TORONTO -- The third time was a charm for the Buffalo Sabres. Maybe vice president of media relations Chris Bandura is to thank for that.
The Sabres won the 2018 NHL Draft Lottery on Saturday and have the No. 1 pick in the 2018 NHL Draft. The Carolina Hurricanes will pick No. 2, and the Montreal Canadiens will be No. 3 after moving up in the drawing.
Though Buffalo entered with the best odds to win (18.5 percent), there was angst throughout Western New York that fate would not go in the Sabres' favor. Given recent history, it was easy to see why.
[RELATED: Sabres win No. 1 pick in NHL Draft Lottery]
This was the third time in the past five seasons that the Sabres entered the lottery with the best odds to win. They lost the previous two occasions.
In 2014, they were leapfrogged by the Florida Panthers, who selected defenseman Aaron Ekblad at No. 1. The Sabres took forward Sam Reinhart at No. 2.
In 2015, it was the Edmonton Oilers who passed Buffalo to draft forward Connor McDavid at No. 1. The Sabres, selecting No. 2, picked forward Jack Eichel.
Having seen the Sabres miss out on the top pick before, Bandura opted to change things up this time. Rather than have a representative in the room where the lottery order was being determined, he declined the invitation.
"We had someone in there in the past. I thought we needed to do something different to alter our luck from those previous instances," Bandura said with a laugh, nodding at general manager Jason Botterill.
[RELATED: Dahlin tops Central Scouting's final ranking of International skaters | Svechnikov stays No. 1 in Central Scouting final rankings]
"Good thing he did," a grinning Botterill replied. "Because it worked."
Buffalo (25-45-12) had 62 points in Botterill's first season as GM, finishing last in the NHL standings to be given the best odds in the lottery.
"There's a frustration level and there's a disappointment level that we couldn't take more steps in certain areas," Botterill said. "There was some difficult times. But whenever you're coming into a new situation, it's not going to be perfect. Development's not always going to be every day or 100 percent getting better."
Asked about the reaction from Sabres fans, Botterill said, "I hope they're ecstatic. Look, they've been extremely supportive. You felt it in the building (KeyBank Center). There was certainly a lot of quietness coming into the games, but whenever we did something well, they wanted to cheer. They wanted to be supportive."
The Sabres have picked No. 1 twice, drafting forward Gilbert Perreault in 1970 and forward Pierre Turgeon in 1987.
Video: Botterill on Sabres' draft lottery win
Botterill was understandably coy about whom the Sabres might pick. He's not going to show his cards this early in the process. But according to Canadiens general manager Marc Bergevin, Sweden defenseman Rasmus Dahlin stands above the rest when it comes to draft-eligible prospects.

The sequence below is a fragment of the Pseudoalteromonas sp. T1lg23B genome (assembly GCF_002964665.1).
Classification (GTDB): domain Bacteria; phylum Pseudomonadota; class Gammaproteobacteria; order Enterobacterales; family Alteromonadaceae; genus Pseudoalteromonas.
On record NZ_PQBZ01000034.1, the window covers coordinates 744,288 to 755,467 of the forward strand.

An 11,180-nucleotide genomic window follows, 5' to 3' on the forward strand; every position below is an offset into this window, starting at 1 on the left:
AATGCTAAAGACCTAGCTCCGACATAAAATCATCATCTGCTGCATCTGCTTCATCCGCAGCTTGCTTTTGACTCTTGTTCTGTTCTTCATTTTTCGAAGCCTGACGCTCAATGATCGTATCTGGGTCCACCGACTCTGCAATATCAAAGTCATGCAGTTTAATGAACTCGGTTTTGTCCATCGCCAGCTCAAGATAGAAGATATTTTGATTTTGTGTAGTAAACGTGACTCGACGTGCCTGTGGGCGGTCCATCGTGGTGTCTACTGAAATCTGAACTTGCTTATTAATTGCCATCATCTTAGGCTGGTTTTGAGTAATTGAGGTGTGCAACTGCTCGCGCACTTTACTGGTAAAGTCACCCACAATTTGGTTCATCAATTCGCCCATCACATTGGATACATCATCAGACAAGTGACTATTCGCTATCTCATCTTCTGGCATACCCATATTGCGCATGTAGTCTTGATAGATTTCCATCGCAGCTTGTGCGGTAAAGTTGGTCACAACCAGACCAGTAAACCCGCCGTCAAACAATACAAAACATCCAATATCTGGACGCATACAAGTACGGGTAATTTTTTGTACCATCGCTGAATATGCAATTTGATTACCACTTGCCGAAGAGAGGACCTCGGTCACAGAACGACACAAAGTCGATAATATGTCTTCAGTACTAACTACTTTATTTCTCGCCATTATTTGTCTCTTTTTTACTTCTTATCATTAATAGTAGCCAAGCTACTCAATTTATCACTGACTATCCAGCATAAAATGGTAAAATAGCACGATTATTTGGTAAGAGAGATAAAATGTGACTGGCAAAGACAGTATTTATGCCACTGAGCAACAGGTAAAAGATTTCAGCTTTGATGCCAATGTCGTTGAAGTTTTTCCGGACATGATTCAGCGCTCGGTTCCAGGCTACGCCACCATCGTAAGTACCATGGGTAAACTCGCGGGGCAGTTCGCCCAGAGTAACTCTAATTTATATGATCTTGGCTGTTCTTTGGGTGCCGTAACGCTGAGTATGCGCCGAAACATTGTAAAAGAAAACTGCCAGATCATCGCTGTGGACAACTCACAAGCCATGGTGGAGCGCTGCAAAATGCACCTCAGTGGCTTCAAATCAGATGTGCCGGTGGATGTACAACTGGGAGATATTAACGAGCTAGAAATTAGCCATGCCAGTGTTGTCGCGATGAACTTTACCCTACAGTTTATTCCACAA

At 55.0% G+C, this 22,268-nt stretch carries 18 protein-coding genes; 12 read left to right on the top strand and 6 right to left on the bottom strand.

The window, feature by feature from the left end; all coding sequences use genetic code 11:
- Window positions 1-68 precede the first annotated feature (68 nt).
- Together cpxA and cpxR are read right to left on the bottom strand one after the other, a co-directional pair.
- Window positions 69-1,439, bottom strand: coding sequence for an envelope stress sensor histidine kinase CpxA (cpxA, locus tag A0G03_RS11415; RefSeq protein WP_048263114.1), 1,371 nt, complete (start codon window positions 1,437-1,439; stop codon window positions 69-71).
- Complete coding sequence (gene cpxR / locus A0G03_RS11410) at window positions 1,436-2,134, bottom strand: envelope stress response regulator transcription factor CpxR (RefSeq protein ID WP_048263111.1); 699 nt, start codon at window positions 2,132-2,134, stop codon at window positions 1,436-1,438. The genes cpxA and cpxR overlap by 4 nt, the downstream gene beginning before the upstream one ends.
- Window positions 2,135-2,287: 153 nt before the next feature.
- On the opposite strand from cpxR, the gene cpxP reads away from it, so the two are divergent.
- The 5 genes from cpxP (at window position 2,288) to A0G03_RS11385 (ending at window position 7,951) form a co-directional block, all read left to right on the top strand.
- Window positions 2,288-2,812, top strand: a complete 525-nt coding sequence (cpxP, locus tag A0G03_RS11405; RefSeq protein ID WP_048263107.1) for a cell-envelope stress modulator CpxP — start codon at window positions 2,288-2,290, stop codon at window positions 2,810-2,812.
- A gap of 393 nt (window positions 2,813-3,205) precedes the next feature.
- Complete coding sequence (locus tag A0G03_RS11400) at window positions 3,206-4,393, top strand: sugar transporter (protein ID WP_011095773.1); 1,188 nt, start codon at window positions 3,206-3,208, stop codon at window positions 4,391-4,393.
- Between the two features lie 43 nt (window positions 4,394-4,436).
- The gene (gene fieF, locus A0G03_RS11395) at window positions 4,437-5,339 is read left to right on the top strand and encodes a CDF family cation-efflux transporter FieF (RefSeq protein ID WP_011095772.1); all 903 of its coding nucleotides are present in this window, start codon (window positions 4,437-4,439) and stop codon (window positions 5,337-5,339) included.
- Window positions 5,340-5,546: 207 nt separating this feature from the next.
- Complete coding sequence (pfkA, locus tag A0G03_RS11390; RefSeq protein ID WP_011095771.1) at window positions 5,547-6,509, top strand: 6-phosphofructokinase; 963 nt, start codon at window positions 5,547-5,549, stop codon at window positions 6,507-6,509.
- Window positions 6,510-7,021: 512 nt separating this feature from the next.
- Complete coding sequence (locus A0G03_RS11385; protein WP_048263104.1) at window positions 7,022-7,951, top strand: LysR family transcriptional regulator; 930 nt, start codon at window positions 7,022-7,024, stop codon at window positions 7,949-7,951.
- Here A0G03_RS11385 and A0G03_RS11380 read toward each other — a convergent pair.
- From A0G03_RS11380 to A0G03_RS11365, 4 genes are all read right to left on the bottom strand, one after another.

"There's a cutoff at No. 1," Bergevin said. "After that, there's a debate from No. 2 to No. 5."
Dahlin is the No. 1 ranked International skater by NHL Central Scouting and was named best defenseman at the 2018 IIHF World Junior Championship playing for Sweden.
Because that tournament was held in Buffalo, Botterill had the opportunity to watch some of the top prospects in person. His scouting report on Dahlin describes the type of player who would be a franchise-changer.
"He's the type of defenseman that 31 teams in the National Hockey League want these days," Botterill said of the 18-year-old. "Just that ability to jump up in the rush and create offensive chances but also have that competitive spirit to play against other team's top players.
"I think there's actually quite a few guys at the top of the draft who could certainly have the opportunity to step in right away."
Video: Sabres earn No. 1 choice in 2018 NHL Draft
Dahlin (6-foot-2, 183 pounds) had 20 points (seven goals, 13 assists) in 41 games for Frolunda of the Swedish Hockey League this season.
"I'm trying to be a two-way [defenseman] with a more offensive game," Dahlin told NBCSN. "I like to make good passes and skate well, I think. ... I'm trying to work very much on my shot, of course my strength, and my weight. I think [those are] the main things."
Dahlin would be the first Sweden-born player selected No. 1 since forward Mats Sundin in 1989 by the Quebec Nordiques, and the 18-year-old would fit nicely into a young core of Sabres that includes Eichel, 21; Reinhart, 22; and defenseman Rasmus Ristolainen, 23.
Imagine a defense anchored by two kids named Rasmus. Sabres fans were doing that within minutes of the lottery victory, gleefully celebrating on social media.
On this special night in Buffalo Sabres history, they had reason to.